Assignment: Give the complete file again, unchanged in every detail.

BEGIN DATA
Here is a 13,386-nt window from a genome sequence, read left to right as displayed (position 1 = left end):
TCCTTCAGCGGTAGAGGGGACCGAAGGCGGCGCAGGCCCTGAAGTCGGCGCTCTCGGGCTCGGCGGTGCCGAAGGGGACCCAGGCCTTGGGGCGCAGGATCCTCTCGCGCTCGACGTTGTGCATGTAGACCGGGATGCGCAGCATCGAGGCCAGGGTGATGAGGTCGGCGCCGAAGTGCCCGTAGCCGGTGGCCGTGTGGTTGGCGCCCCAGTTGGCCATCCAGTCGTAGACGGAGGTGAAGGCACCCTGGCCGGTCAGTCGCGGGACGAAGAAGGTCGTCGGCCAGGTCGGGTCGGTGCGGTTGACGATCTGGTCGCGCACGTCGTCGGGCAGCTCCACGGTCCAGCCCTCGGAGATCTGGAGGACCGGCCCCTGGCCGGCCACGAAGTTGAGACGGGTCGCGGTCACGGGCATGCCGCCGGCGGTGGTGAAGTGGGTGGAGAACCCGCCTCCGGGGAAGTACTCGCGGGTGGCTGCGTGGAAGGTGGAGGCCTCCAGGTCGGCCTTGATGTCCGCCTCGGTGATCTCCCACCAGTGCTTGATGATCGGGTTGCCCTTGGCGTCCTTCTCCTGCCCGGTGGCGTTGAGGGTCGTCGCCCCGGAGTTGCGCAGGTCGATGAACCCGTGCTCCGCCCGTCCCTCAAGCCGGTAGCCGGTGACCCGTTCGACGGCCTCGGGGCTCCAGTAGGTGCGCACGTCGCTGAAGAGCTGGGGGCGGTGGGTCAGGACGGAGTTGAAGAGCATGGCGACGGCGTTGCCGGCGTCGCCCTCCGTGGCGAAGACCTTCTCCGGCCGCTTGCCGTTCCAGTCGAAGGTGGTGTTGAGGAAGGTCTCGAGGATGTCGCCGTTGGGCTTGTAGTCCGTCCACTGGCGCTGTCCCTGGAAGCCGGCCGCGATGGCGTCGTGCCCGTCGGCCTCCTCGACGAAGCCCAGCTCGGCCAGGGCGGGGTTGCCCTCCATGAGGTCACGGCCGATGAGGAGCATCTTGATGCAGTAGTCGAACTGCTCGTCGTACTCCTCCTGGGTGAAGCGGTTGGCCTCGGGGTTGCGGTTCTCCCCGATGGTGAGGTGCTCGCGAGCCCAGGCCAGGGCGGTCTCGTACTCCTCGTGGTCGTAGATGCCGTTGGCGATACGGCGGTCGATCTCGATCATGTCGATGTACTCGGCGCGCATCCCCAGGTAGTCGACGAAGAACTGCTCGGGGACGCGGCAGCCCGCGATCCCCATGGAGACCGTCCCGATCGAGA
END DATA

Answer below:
Here is a 13,386-nt window from a genome sequence, read left to right as displayed (position 1 = left end):
TCCTTCAGCGGTAGAGGGGACCGAAGGCGGCGCAGGCCCTGAAGTCGGCGCTCTCGGGCTCGGCGGTGCCGAAGGGGACCCAGGCCTTGGGGCGCAGGATCCTCTCGCGCTCGACGTTGTGCATGTAGACCGGGATGCGCAGCATCGAGGCCAGGGTGATGAGGTCGGCGCCGAAGTGCCCGTAGCCGGTGGCCGTGTGGTTGGCGCCCCAGTTGGCCATCCAGTCGTAGACGGAGGTGAAGGCACCCTGGCCGGTCAGTCGCGGGACGAAGAAGGTCGTCGGCCAGGTCGGGTCGGTGCGGTTGACGATCTGGTCGCGCACGTCGTCGGGCAGCTCCACGGTCCAGCCCTCGGAGATCTGGAGGACCGGCCCCTGGCCGGCCACGAAGTTGAGACGGGTCGCGGTCACGGGCATGCCGCCGGCGGTGGTGAAGTGGGTGGAGAACCCGCCTCCGGGGAAGTACTCGCGGGTGGCTGCGTGGAAGGTGGAGGCCTCCAGGTCGGCCTTGATGTCCGCCTCGGTGATCTCCCACCAGTGCTTGATGATCGGGTTGCCCTTGGCGTCCTTCTCCTGCCCGGTGGCGTTGAGGGTCGTCGCCCCGGAGTTGCGCAGGTCGATGAACCCGTGCTCCGCCCGTCCCTCAAGCCGGTAGCCGGTGACCCGTTCGACGGCCTCGGGGCTCCAGTAGGTGCGCACGTCGCTGAAGAGCTGGGGGCGGTGGGTCAGGACGGAGTTGAAGAGCATGGCGACGGCGTTGCCGGCGTCGCCCTCCGTGGCGAAGACCTTCTCCGGCCGCTTGCCGTTCCAGTCGAAGGTGGTGTTGAGGAAGGTCTCGAGGATGTCGCCGTTGGGCTTGTAGTCCGTCCACTGGCGCTGTCCCTGGAAGCCGGCCGCGATGGCGTCGTGCCCGTCGGCCTCCTCGACGAAGCCCAGCTCGGCCAGGGCGGGGTTGCCCTCCATGAGGTCACGGCCGATGAGGAGCATCTTGATGCAGTAGTCGAACTGCTCGTCGTACTCCTCCTGGGTGAAGCGGTTGGCCTCGGGGTTGCGGTTCTCCCCGATGGTGAGGTGCTCGCGAGCCCAGGCCAGGGCGGTCTCGTACTCCTCGTGGTCGTAGATGCCGTTGGCGATACGGCGGTCGATCTCGATCATGTCGATGTACTCGGCGCGCATCCCCAGGTAGTCGACGAAGAACTGCTCGGGGACGCGGCAGCCCGCGATCCCCATGGAGACCGTCCCGATCGAGA